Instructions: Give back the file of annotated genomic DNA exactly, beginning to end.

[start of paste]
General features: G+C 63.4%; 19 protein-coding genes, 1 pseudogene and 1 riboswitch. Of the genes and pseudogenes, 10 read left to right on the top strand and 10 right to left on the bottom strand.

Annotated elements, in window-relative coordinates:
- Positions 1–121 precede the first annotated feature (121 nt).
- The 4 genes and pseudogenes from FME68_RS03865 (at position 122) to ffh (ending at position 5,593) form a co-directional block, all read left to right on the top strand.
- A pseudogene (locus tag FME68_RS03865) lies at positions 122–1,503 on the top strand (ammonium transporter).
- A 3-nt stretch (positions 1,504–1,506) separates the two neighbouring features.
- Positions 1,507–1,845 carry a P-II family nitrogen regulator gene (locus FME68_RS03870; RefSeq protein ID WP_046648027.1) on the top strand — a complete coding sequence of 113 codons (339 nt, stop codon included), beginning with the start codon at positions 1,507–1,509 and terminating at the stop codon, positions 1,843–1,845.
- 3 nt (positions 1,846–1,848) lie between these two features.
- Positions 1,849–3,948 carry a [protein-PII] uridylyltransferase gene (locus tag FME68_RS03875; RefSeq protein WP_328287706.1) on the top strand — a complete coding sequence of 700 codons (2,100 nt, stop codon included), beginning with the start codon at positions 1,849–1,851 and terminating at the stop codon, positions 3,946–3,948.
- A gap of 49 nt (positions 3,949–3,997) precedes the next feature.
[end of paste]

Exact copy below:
General features: G+C 63.4%; 19 protein-coding genes, 1 pseudogene and 1 riboswitch. Of the genes and pseudogenes, 10 read left to right on the top strand and 10 right to left on the bottom strand.

Annotated elements, in window-relative coordinates:
- Positions 1–121 precede the first annotated feature (121 nt).
- The 4 genes and pseudogenes from FME68_RS03865 (at position 122) to ffh (ending at position 5,593) form a co-directional block, all read left to right on the top strand.
- A pseudogene (locus tag FME68_RS03865) lies at positions 122–1,503 on the top strand (ammonium transporter).
- A 3-nt stretch (positions 1,504–1,506) separates the two neighbouring features.
- Positions 1,507–1,845 carry a P-II family nitrogen regulator gene (locus FME68_RS03870; RefSeq protein ID WP_046648027.1) on the top strand — a complete coding sequence of 113 codons (339 nt, stop codon included), beginning with the start codon at positions 1,507–1,509 and terminating at the stop codon, positions 1,843–1,845.
- 3 nt (positions 1,846–1,848) lie between these two features.
- Positions 1,849–3,948 carry a [protein-PII] uridylyltransferase gene (locus tag FME68_RS03875; RefSeq protein WP_328287706.1) on the top strand — a complete coding sequence of 700 codons (2,100 nt, stop codon included), beginning with the start codon at positions 1,849–1,851 and terminating at the stop codon, positions 3,946–3,948.
- A gap of 49 nt (positions 3,949–3,997) precedes the next feature.